I’m in the midst of a project to read a biography of every president. With most of the men, there’s a pretty clear sense that they were glad to give up the office after their term. It’s an exhausting job in which the Oval Office occupant is relentlessly attacked by his opponents, and sometimes by his own party. Even the great acts of the presidency — the Louisiana Purchase, the Emancipation Proclamation, the New Deal, just to name a few — were reviled by the partisans of the era. It’s a tough job.
But Theodore Roosevelt loved it. He reveled in just about every aspect of the job and found his White House years to be the most fulfilling of his life. Rather than seeming haggard and worn out at the end of his 7.5 years in office, as all presidents before and since appear to be, he was still brimming with energy and enthusiasm for politics. Like no other man who’s held the office, Roosevelt was perfectly suited for the job of being POTUS.
He could have sought a third term, but made a promise after the 1904 election to give someone else a shot at the top job. Where other politicians have reneged on similar promises, Roosevelt was unquestionably a man of his word. Of course it helped that he had a protege to take up the mantle after he was gone; he had long been preparing William Howard Taft to follow in his footsteps.
So on March 4, 1909, Theodore stood to the side while Taft took the oath of office. He would have a very different experience leading the nation in what ended up being a prime example of someone being perfectly unsuited for their job.
If you know anything about Taft, “Will” to his friends and family, it’s the bathtub story. The nation’s largest president once got stuck in a White House bathtub — or so you’ve heard. The reality is that Taft knew he was a big guy, eventually tipping the scales at well over 300 pounds, and had extra large tubs installed once he took residence. So forget that story and instead learn a few things about the real Taft — the affable guy who Roosevelt dearly loved and relied on.
Even as a child, William Taft was a lovable creature. “It was very hard for anybody to be near him without loving him,” said younger brother Horace. He was always popular, but less in a charismatic way than in an incredibly genial, huggable way. Will disliked debate and criticism, loved deep thought, and was slow, but remarkably deliberate, in his actions. Taft pursued the law, which seemed to be the perfect career match for his temperament (courtrooms are less theatrical than they’re often portrayed on TV, and that was especially true a century back).
In his late twenties, after being awarded his first local judgeship, Taft set some high ambitions for his life. He wanted to be a Supreme Court justice — Chief Justice to be more specific. His natural inclinations towards genial relationships, measured decisions, and an intellectual life lined up especially well with being a judge. For him, a day on the bench using his intellect followed by a quiet evening at home in his library was far preferred to knocking elbows with other politicians and taking on party bosses in the court of public opinion.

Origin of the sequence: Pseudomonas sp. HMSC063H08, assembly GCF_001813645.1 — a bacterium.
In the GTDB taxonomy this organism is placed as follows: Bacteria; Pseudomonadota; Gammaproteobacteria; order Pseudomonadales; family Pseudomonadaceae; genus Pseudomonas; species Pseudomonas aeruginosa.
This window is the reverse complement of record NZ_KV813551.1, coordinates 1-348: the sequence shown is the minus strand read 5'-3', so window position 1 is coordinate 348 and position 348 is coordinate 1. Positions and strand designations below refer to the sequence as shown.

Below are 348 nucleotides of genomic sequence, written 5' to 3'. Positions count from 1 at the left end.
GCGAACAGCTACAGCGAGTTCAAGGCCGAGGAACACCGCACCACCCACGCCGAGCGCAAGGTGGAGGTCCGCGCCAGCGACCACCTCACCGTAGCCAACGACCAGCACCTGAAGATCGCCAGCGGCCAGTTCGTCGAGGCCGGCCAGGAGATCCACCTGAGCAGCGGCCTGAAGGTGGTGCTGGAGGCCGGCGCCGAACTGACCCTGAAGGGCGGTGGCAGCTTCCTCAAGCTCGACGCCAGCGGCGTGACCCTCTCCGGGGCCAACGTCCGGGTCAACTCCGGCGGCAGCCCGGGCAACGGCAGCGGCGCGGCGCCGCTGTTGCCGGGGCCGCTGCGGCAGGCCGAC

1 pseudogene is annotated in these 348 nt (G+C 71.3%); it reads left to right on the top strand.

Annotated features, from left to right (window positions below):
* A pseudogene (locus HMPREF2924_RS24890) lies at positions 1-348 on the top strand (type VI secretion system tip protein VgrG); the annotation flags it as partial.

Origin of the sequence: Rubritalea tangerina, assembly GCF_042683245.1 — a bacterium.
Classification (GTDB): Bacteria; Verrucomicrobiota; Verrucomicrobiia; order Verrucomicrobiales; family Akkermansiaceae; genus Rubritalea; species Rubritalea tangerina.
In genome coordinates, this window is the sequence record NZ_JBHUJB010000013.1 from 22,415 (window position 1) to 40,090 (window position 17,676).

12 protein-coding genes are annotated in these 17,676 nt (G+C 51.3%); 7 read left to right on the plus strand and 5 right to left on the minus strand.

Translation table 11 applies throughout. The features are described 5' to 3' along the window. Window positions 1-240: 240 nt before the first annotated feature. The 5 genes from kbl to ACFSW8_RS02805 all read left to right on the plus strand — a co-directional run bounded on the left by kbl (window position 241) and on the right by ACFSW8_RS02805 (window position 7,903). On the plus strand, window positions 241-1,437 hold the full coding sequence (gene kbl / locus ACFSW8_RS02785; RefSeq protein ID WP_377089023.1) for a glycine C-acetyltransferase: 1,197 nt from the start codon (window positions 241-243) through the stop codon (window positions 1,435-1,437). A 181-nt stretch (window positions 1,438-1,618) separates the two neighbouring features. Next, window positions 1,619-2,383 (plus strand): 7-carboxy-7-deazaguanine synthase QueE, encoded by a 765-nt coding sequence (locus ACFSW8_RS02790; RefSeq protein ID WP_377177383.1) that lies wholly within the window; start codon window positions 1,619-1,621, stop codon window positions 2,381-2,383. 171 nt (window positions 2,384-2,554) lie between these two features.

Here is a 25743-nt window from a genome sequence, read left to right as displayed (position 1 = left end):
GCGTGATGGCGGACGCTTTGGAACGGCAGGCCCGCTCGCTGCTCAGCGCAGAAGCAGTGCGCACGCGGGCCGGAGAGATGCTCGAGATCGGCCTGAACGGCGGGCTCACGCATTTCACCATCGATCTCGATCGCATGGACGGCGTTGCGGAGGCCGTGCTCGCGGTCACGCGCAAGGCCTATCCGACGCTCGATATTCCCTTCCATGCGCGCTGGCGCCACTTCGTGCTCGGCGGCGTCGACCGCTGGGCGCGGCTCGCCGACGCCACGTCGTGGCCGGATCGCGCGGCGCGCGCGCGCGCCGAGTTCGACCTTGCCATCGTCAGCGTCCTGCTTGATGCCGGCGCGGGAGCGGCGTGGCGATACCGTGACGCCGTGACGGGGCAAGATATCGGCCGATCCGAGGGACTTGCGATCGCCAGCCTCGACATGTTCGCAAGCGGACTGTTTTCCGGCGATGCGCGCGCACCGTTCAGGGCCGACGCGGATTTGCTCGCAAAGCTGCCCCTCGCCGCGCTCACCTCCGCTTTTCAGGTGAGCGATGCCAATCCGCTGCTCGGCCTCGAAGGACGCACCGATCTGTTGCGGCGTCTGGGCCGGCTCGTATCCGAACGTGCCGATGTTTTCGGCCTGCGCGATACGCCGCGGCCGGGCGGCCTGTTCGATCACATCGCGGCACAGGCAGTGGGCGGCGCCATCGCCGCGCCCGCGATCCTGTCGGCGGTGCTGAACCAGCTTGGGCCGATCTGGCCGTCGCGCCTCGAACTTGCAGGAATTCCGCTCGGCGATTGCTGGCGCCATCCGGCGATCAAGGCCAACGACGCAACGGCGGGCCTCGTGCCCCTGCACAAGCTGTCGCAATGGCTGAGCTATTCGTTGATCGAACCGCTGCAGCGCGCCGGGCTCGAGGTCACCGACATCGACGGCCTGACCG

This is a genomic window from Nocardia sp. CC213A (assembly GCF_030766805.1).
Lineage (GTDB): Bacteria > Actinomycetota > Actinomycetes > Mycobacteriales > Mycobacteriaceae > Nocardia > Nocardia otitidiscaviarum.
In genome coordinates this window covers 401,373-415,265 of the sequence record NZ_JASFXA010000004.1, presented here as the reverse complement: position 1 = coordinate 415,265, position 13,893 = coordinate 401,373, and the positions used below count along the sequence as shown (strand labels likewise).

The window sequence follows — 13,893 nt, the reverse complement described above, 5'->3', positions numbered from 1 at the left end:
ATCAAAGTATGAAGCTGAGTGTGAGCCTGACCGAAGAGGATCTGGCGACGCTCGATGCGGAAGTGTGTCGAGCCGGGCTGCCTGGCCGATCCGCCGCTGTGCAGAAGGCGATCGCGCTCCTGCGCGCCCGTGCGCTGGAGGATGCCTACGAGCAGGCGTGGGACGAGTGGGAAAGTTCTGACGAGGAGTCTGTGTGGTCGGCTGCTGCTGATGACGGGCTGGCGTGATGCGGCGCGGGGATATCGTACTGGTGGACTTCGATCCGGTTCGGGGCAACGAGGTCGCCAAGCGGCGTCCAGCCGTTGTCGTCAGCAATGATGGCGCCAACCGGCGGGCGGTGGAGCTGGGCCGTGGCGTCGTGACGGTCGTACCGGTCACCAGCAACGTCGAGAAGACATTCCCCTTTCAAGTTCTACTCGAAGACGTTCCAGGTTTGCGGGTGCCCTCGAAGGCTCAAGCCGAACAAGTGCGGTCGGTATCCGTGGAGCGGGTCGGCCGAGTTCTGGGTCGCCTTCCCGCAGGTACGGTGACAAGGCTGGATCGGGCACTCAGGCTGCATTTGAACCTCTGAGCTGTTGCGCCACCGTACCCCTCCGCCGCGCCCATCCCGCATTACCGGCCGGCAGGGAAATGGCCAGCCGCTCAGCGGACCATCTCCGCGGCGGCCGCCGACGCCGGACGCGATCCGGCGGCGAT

William Taft did the job as well as any judge could, eventually working his way up to a federal judgeship. In Bully Pulpit, Doris Kearns Goodwin writes that “No one on the circuit was more widely respected or better loved than Taft.” He was a content man and well on his way to earning a Supreme Court nomination.
But Will married an intensely ambitious woman, Nellie, who yearned for the White House. Sure, the Supreme Court would be nice, but it wasn’t the most prestigious or glorified position — it was not the very highest echelon of American achievement. There was only one job which could satisfy that goal: President of the United States.
Taft dearly loved his wife and had a clear weakness when it came to being overly influenced by those around him, so when President William McKinley offered Taft the governorship of the Philippines in 1901, he took it. It would be a better stepping stone to political advancement than continuing on the bench.
But McKinley was assassinated shortly afterwards. Theodore Roosevelt, a good friend of Will’s, ascended to the presidency, knowing that Taft’s ultimate aim was the Supreme Court. In 1902, a spot on that highest court opened up and Roosevelt floated the job to Taft. It was his for the taking.
The big man turned it down, claiming that his current position as governor of the Philippines wasn’t done yet. There can be no doubt of Nellie’s influence in that decision to hold out for something else, though. Throughout his career, she consistently pushed him to seek an ever higher office. So when President Roosevelt wanted Taft as his Secretary of War, he said yes to that position, ascending further up the political hierarchy, and becoming, in Roosevelt’s own words, “my counsellor and adviser in all the great questions that come up.”